Camp Rise Up 2021
Back in 2018, The Floating Hospital’s Director of Health Education, Meghan Miller, created what she thought would be a one-off summer program, with the dual purpose of getting children experiencing homelessness outside in the fresh air and learning vital health and life skills in a fun but fundamental way. Four years later, popular Camp Rise Up has not only outlasted that initial vision, but has grown ever more important, especially in the shadow of Covid-19.
“I think that the pandemic has been especially hard for people living in a shelter situation, or doubled up, for a lot of reasons. One is that their living situation is very small and cramped. The kids not only had a year that was very difficult, but they’re very bored!” says Miller, who learned first-hand the powerful, positive results of camp for at-need children when she worked with the Child Care and Youth Empowerment Foundation while in the Peace Corps in Uganda. “It’s a great outlet for them. It will teach lessons they need, but also allow them to socialize again in a more normal way.”
Taking place at Camp Ramapo, a 250-acre respite in Rhinebeck, which specializes in working with children who have social, emotional, and learning challenges, Camp Rise Up packs a lot into a week for underserved children, ages 12-15, many of whom are recruited for camp right from The Floating Hospital’s own waiting room. Away from the pressures of shelter living, they develop life and leadership skills through lessons, discussions, break-out groups, fun outdoor activities, and healthy physical, intellectual, and emotional challenges. And, of course, bonding with each other.
For these children, who follow their families from shelter to shelter, the challenges they face are daunting and vast—from basic health habits to social and emotional skills to the ability and opportunity to make friends and create lasting connections. Camp Rise Up provides kids with the basic tools to tackle each of these challenges. Each camper is also provided with a brand-new backpack camp kit—for most, it’s the first time they’ve owned their own basic gear. Miller has also established monthly mentorship and reconnecting opportunities throughout the year, so the lessons learned and friendships made in this short but intense week are not lost.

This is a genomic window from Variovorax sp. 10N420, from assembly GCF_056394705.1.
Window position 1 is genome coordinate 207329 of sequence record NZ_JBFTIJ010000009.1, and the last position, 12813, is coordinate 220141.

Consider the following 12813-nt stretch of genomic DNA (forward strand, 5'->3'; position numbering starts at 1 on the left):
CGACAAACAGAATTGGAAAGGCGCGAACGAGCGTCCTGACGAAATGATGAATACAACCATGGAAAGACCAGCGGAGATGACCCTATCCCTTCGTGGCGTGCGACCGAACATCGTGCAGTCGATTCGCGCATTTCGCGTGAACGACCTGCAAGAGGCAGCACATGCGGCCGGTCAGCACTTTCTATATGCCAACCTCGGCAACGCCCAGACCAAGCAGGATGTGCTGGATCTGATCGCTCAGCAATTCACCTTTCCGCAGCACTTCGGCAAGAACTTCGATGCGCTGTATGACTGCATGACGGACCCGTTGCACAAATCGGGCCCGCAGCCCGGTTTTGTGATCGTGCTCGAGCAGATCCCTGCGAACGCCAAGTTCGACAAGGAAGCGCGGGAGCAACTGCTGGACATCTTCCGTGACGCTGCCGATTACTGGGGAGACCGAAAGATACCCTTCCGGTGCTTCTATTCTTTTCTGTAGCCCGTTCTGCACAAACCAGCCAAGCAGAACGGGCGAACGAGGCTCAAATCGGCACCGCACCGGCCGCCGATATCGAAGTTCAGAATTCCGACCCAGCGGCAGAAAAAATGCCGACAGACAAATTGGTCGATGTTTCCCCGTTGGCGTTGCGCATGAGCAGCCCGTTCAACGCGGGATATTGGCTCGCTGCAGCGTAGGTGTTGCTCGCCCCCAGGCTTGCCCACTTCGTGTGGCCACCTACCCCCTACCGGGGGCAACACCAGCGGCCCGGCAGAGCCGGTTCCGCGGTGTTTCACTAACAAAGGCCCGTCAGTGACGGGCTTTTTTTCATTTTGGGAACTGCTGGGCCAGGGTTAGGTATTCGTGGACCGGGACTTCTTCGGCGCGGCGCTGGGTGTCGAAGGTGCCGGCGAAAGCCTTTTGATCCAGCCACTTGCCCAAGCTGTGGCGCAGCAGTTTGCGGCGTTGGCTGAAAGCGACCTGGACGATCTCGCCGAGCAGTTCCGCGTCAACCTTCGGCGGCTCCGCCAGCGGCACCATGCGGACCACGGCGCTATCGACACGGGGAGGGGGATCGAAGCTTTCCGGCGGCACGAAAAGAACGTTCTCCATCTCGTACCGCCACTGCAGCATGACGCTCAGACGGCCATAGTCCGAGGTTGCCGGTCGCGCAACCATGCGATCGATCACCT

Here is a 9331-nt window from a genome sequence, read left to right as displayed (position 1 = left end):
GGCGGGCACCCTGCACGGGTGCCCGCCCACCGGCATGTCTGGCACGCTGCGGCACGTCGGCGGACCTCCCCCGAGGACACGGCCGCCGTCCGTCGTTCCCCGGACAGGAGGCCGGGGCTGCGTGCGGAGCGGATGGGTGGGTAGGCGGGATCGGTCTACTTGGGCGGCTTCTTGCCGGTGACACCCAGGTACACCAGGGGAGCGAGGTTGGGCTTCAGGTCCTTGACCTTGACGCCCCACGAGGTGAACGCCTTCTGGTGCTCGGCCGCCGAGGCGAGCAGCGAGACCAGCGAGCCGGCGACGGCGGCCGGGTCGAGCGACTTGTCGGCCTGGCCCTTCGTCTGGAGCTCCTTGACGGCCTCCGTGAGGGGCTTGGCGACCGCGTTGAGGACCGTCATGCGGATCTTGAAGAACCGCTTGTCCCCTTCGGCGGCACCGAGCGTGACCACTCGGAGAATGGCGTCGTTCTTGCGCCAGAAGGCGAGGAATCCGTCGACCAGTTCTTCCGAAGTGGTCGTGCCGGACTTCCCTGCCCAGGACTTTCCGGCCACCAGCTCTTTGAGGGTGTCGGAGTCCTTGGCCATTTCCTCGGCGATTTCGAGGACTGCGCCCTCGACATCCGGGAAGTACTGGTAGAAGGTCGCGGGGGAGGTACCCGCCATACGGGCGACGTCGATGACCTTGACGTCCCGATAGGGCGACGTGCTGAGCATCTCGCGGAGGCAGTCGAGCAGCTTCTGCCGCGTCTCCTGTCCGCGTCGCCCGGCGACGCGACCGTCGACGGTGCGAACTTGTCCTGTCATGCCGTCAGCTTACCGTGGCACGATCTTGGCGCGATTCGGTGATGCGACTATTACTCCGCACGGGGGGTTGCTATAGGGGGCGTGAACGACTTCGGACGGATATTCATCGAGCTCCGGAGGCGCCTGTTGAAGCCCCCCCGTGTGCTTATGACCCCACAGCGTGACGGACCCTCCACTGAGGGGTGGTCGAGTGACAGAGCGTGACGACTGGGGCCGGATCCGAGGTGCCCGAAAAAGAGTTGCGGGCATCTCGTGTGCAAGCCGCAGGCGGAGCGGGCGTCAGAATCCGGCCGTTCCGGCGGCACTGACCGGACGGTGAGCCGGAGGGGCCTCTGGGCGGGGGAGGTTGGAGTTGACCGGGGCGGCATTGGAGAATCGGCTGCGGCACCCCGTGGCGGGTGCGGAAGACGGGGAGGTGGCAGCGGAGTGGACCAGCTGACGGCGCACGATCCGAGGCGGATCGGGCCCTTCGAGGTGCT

Camp Rise Up packs a lot into a week for underserved children, ages 12-15, many of whom are recruited for camp right from The Floating Hospital’s own waiting room.
Miller says according to data from a New York City study on youth risk behavior, children experiencing homelessness are at double and higher the risk of having sex before the age of 14, of having more than one sexual partner, of being involved in abusive relationships, of being bullied, and of abusing drugs and alcohol. “That’s why I thought it was important to do these special lessons and camp, not only to learn sex education and social-emotional skills, but also to be with other kids in same situation and lean on each other as support in the future.”
Other lessons will include financial literacy, inter-personal and communication skills and social-media best practices, and social justice.
Camp Rise Up 2021 camper’s manual, camper enjoying high rope activity (top), classroom lesson (bottom), counselor and campers (top), first hike in the woods (bottom)
A new element for Camp Rise Up in 2021 will be ramping up counselor-in-training skills. “My big overarching dream for Camp Rise Up is never to need to have outside counselors; the kids who’ve attended over the years will always come back and feed into Counselor in Training roles,” says Miller. At age 15, Camp Rise Up kids can begin learning the leadership skills necessary to become paid camp counselors themselves once they turn 18. Lessons for interested kids this year will focus on facilitation skills such as how to run ice-breaking and leisure activities, how to lead discussion groups and do a de-briefing after a lesson, behavioral management, empathy and bias training, and other basic counseling skills.
Miller likes that they’re learning and remembering important skills. But, really, she says, the most lasting and important part isn’t about that. “They like the learning, but they make special bonds with people at camp. They have their own little camp group they can lean on because they have the same living situation,” she says.
“It’s also the opportunity of going away. These kids have not been outside the city very much, or experienced the feeling of being out in the wild and the woods. It’s different for them and out of the ordinary, and they look forward to it! And that makes the impact.”
— Amy Zavatto
The Floating Hospital provides high-quality healthcare to anyone who needs it regardless of race, ethnicity, religion, gender, immigration or insurance status, or the ability to pay. By providing unrestricted medical care in tandem with health education and social support to vulnerable New York City families, The Floating Hospital aims to ensure those most in need have the ability to thrive, not just survive.